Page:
Eyes don’t lie
The start-up Amphiprion develops software for biometric identification
Moving to the Charlottenburg Innovation Centre (CHIC) is like a journey back in time for the team of the newly founded start-up Amphiprion. Almost ten years ago, they had already been here to help a newly found company take flight – or rather: to help it see. This time, again, it’s about fleeting visuals.
If you are trying to find Lenka Ivantysynova at CHIC, simply follow her laugh. Amid moving boxes, scattered office furniture, and uncoupled computers, the scientist with a PhD in computer science beams at her arriving visitors. Here we go again. A new company. For her, that German adage of every new beginning holding magic within is evidently true.
Together with Tobias Scheffer, professor for IT at the University of Potsdam and head of the machine learning group there, as well as Peter Haider, who completed his doctorate in Scheffer’s group, Ivantysynova ventured to establish Amphiprion GmbH in August 2023. Its namesake is Amphiprion ocellaris, the false percula clownfish, which lives symbiotically with poisonous anemones. They grant it personal access to their tentacles to protect it from predators. “Our new company is precisely about these types of unambiguously secure access control,” she says. Amphiprion is developing a novel way of biometric identification, which, unlike solutions based on fingerprints, facial recognition, and iris scans, is virtually insurmountable. At its heart is the so-called Gaze ID technology. With it, it is possible to unequivocally identify individuals based on involuntary micro-movements of the eye. Based on this method that the start-up is further developing, the system can even tell identical twins apart. At the same time, it is based on machine learning methods, making the software so lean that it could be embedded into smartphones. “However, we are starting by targeting the access control systems market for high-security areas,” says the business founder. Here, the risk is higher that unauthorised persons try to outsmart iris scanners with printed lenses, facial recognition systems with deceptively real-looking masks, or fingerprint scanners with manipulated fingerprints. “You cannot control the dynamic micro-movements of your eyes,” she says.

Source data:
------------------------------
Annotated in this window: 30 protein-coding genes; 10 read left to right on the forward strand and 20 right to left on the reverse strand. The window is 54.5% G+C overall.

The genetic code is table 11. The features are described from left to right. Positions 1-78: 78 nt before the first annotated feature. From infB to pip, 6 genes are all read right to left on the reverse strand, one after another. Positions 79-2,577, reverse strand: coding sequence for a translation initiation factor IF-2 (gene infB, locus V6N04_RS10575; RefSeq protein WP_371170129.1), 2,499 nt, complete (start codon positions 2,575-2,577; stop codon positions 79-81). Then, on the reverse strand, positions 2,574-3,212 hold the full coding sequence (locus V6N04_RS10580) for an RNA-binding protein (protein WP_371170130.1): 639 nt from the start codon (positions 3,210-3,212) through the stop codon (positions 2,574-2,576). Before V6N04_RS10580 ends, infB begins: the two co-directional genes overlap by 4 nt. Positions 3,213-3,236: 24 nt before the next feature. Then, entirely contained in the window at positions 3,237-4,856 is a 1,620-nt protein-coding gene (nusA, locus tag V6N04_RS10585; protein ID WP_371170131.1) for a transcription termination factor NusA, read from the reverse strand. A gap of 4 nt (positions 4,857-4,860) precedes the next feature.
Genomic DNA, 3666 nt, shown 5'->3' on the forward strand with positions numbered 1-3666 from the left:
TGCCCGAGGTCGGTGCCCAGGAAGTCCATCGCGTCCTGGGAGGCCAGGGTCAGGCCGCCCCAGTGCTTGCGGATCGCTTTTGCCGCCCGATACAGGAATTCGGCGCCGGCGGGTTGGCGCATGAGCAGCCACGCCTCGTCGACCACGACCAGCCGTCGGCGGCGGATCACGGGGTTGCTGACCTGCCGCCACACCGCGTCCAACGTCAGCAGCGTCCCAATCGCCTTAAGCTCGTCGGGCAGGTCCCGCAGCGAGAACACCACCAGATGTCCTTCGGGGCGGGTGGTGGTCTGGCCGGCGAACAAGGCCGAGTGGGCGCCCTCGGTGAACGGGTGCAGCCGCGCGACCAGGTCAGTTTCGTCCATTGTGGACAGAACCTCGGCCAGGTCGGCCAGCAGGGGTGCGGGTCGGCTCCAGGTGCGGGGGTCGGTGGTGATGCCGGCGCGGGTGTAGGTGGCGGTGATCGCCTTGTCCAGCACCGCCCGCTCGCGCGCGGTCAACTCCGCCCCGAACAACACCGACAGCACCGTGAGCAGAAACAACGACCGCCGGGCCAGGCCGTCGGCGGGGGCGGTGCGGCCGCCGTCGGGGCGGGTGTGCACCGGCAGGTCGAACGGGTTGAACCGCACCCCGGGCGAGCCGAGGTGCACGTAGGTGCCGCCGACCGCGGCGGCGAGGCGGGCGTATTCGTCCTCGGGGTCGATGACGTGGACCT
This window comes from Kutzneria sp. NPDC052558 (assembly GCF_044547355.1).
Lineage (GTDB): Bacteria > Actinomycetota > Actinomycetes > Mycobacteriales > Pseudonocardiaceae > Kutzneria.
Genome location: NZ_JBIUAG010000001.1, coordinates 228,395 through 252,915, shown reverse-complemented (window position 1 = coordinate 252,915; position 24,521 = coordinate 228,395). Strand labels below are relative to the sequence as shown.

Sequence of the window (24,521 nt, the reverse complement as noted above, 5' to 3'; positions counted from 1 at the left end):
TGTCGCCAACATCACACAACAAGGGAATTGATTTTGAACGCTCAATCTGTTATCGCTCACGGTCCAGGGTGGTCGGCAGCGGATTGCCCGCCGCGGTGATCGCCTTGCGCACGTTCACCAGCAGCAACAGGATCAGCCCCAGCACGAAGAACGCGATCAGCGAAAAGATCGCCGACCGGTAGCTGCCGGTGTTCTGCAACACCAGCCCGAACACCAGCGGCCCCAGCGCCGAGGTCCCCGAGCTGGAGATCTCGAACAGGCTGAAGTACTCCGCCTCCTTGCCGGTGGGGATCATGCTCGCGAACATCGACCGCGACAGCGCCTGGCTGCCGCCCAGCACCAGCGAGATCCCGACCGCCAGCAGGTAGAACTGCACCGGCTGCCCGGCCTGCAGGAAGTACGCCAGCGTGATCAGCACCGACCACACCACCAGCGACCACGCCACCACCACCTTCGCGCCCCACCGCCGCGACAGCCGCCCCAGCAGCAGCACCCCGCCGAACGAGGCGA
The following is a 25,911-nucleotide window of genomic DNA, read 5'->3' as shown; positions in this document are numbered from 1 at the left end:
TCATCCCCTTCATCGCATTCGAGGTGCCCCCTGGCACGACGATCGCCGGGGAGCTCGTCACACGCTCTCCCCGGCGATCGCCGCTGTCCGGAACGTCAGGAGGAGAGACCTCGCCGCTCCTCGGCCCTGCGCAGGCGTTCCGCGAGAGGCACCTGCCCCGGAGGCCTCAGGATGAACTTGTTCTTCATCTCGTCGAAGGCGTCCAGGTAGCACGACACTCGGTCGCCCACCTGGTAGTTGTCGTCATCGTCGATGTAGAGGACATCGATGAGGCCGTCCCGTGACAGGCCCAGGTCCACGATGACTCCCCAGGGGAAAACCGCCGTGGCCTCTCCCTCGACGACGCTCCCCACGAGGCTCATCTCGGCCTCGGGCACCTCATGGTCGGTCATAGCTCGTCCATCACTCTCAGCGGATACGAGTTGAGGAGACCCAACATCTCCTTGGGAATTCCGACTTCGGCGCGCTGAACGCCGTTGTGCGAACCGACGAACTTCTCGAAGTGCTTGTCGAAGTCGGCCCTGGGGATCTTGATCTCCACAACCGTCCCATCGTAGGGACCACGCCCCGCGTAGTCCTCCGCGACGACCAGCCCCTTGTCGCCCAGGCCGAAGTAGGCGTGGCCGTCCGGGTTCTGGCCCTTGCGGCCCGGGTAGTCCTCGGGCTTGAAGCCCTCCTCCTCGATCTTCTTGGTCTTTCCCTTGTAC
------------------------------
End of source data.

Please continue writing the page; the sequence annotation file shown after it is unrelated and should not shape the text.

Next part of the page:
During your correspondent’s visit, Amphiprion had rented two rooms. Despite being at an early stage, the team is already growing its staff. This is partly due to its history, which also began at CHIC in 2014. Back then, Ivantysynova, Haider, and Scheffer founded Asaphus Vision GmbH, which was also dedicated to interpreting the human gaze. Specifically, to systems built in vehicles that identify symptoms of tirednesss, emotional states, and alertness in drivers with a method based on posture and head position, and monitor whether drivers will register impending collisions based on the direction of their gaze. Here, too, the analysis is based on neural nets so that the software generates reliable results despite using only limited amounts of computing power. And, again, the team chose a namesake from the animal world: The Asaphus was a prehistoric crawler with stalk eyes that could move independently of one another. This kind of all-round vision is precisely what the start-up’s software offers. The team sold the company to Valeo, an auto parts supplier, in March 2023 – and now has not only more time but also more funds to establish its new business. “Moreover, we now have experience we didn’t have when we founded our first company,” says Ivantysynova. Whether it’s building an organisation, leading employees, or initiating and maintaining contacts with clients: They all feel better prepared and plan on kicking it up a notch with Amphiprion. “To do so, we sooner or later want to seek out venture capital,” she says. After all, there is a global demand for Gaze ID. “Therefore, our business model is capable of rapid scaling.” But, for now, the cheerful business founder will dedicate herself to fitting out the new office space.
Peter Trechow for POTENZIAL